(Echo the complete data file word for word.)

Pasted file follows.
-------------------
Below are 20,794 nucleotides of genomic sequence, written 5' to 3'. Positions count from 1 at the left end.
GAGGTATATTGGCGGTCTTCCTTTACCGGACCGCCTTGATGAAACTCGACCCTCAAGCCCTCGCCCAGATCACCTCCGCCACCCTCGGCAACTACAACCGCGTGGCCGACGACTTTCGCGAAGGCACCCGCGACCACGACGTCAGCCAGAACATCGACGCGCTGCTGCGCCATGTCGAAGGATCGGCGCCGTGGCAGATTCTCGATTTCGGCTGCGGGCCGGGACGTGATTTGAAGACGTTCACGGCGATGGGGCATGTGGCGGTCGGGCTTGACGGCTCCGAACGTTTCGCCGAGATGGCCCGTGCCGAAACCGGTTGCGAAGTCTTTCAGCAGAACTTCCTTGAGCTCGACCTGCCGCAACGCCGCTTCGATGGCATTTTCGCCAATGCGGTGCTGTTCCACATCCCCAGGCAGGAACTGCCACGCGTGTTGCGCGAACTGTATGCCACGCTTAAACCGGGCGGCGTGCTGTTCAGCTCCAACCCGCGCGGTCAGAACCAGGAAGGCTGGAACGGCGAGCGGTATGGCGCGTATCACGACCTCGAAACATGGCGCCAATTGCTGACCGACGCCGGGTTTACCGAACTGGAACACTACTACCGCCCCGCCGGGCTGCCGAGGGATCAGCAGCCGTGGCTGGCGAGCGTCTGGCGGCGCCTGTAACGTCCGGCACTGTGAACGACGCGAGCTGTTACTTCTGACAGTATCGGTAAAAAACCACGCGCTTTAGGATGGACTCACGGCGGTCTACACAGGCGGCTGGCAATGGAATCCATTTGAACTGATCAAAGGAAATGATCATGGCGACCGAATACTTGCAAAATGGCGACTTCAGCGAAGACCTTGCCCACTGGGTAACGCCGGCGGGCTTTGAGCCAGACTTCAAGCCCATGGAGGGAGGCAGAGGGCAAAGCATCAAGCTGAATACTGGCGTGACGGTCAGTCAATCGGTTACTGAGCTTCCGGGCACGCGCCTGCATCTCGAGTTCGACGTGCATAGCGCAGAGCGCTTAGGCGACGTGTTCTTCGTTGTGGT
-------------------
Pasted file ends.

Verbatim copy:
Below are 20,794 nucleotides of genomic sequence, written 5' to 3'. Positions count from 1 at the left end.
GAGGTATATTGGCGGTCTTCCTTTACCGGACCGCCTTGATGAAACTCGACCCTCAAGCCCTCGCCCAGATCACCTCCGCCACCCTCGGCAACTACAACCGCGTGGCCGACGACTTTCGCGAAGGCACCCGCGACCACGACGTCAGCCAGAACATCGACGCGCTGCTGCGCCATGTCGAAGGATCGGCGCCGTGGCAGATTCTCGATTTCGGCTGCGGGCCGGGACGTGATTTGAAGACGTTCACGGCGATGGGGCATGTGGCGGTCGGGCTTGACGGCTCCGAACGTTTCGCCGAGATGGCCCGTGCCGAAACCGGTTGCGAAGTCTTTCAGCAGAACTTCCTTGAGCTCGACCTGCCGCAACGCCGCTTCGATGGCATTTTCGCCAATGCGGTGCTGTTCCACATCCCCAGGCAGGAACTGCCACGCGTGTTGCGCGAACTGTATGCCACGCTTAAACCGGGCGGCGTGCTGTTCAGCTCCAACCCGCGCGGTCAGAACCAGGAAGGCTGGAACGGCGAGCGGTATGGCGCGTATCACGACCTCGAAACATGGCGCCAATTGCTGACCGACGCCGGGTTTACCGAACTGGAACACTACTACCGCCCCGCCGGGCTGCCGAGGGATCAGCAGCCGTGGCTGGCGAGCGTCTGGCGGCGCCTGTAACGTCCGGCACTGTGAACGACGCGAGCTGTTACTTCTGACAGTATCGGTAAAAAACCACGCGCTTTAGGATGGACTCACGGCGGTCTACACAGGCGGCTGGCAATGGAATCCATTTGAACTGATCAAAGGAAATGATCATGGCGACCGAATACTTGCAAAATGGCGACTTCAGCGAAGACCTTGCCCACTGGGTAACGCCGGCGGGCTTTGAGCCAGACTTCAAGCCCATGGAGGGAGGCAGAGGGCAAAGCATCAAGCTGAATACTGGCGTGACGGTCAGTCAATCGGTTACTGAGCTTCCGGGCACGCGCCTGCATCTCGAGTTCGACGTGCATAGCGCAGAGCGCTTAGGCGACGTGTTCTTCGTTGTGGT